by Richard Crews
The new health-care legislation is not a panacea. The U.S. has the most expensive health-care system in the world by any measure. And one of the worst among advanced, industrialized nations by many measures (for example, we in the U.S. have the shortest overall life expectancy; in addition we have relatively high mortality rates for several chronic and curable illnesses). Obamacare notwithstanding, this will continue to be so for many years to come.
On the other hand, the new health-care legislation is not the dawn of Armageddon. Despite Republican predictions, it probably will not bankrupt the nation (though pre-Obamacare trends seemed to be headed in that direction); it will not raise taxes inordinately; and it will not impose a draconian bureaucracy between healers and healees.
By now you have read wonderful lists of the marvelous changes the new health-care legislation will bring about. But there are some important changes that Obamacare will initiate that are not often cited. For example, while it has been widely noted that some 32 million poor people will get health-care insurance, it has not been highlighted that before this new age these people got their basic medical care from emergency rooms. This has been an expensive drain on hospital resources. In the future these poor folks will be able to get better care for less than half the dollar cost to society by using "regular" (middle-class) clinics.
Also largely unnoticed: among these uninsured masses are millions of under-insured people who now pay low premiums for supposed catastrophic health-care insurance but with such large deductibles that they in fact have no real health-care insurance at all. They also routinely go to emergency rooms; since they default on their bills, the hospitals and thus society at large, pays these medical expenses. Anyone who buys health-care insurance in the future will buy "defined benefit packages." (Yes, in a shadow of some of the Republican distortions, their premiums will be higher--paid with the help of government subsidies--but this is because they will now have real health-care insurance.)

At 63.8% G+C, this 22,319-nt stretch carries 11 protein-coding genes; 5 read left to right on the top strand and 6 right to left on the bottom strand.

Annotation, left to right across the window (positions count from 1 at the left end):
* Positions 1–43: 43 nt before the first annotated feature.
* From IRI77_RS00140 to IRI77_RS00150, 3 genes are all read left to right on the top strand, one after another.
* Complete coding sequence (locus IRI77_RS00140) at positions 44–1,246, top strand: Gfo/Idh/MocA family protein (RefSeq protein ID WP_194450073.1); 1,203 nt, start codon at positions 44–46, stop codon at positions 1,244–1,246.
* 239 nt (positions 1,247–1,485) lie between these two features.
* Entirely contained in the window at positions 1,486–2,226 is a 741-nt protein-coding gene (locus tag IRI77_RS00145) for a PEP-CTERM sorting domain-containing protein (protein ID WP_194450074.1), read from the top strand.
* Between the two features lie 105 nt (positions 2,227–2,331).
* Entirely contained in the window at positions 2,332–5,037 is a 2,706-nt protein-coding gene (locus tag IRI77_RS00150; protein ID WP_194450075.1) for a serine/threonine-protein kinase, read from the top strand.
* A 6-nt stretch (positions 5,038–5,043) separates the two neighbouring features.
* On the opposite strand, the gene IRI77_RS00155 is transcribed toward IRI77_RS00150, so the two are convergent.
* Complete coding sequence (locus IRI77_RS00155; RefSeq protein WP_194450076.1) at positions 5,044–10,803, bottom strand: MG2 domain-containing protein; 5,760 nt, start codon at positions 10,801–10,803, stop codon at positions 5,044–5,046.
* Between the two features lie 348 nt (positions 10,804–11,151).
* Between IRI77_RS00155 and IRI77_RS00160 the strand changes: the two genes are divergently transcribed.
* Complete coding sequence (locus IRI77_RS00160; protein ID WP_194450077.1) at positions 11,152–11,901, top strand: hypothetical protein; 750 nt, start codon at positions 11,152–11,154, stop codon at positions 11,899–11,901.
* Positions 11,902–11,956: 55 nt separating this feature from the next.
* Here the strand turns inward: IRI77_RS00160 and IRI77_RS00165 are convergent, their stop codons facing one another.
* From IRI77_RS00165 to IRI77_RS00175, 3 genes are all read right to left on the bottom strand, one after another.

In addition, insurance companies will be required to pay for preventive care. Although this does not, statistically, reduce overall health-care costs, it does (statistically) make for a healthier population.
Finally, among the positive "unoticed corners" of the Obamacare legislation, many millions of dollars have been designated for "best practices studies," so that doctors and other health-care providers will have clear evidence about what works and what doesn't work. These findings are not coercive--the law clearly and carefully protects the doctors' and patients' rights to continue to make fools of themselves.
This "best practices studies" is a double-edged sword, however, since it will be driven by traditional Western (alopathic) medicine and thus will not fairly evaluate many alternatives like chiropractics, acupuncture, and homeopathy.
As to hidden corners of the fully negative variety, the new health-care legislation does not cap malpractice awards. Although outlawing runaway multi-million-dollar "pain and suffering" lawsuits was favored by many legislators (including Republicans), trial lawyers--whose fees are usually a percentage of the take--simply had too strong a lobby.
In addition, negotiating prices for generic drugs, including from foreign providers, is still forbidden (although the Veterans Administration is allowed to do this, and saves hundreds of millions of dollars annually thereby). The myth behind forcing Medicare and other plans to buy high-priced meds is that pharmaceutical companies need protected profits in order to encourage research and development of new drugs. The important point missed here is that universities and non-profit organizations should be doing this research into new drugs. This process should not be left to "Big Pharma" with the public advertising and doctor arm-twisting this brings about.
Another problem not solved by the Obamacare legislation is the payment patterns to doctors and other health-care providers. Payments are usually based on episodic illness, rather than on health maintenance (or via simple staff salaries).
And finally, while no damage was done to women's reproductive health care by the Obamacare legislation, no gains were made either. The language remains exactly unchanged--an opportunity missed.
And 12 million illegal aliens in the U.S. are not covered under Obamacare any more than they were before. I consider this a tragic travesty--a violation of fundamental American values.
Bun Gladieux, president of the Presssure Positive Company, has a blog with an interesting series of topics.
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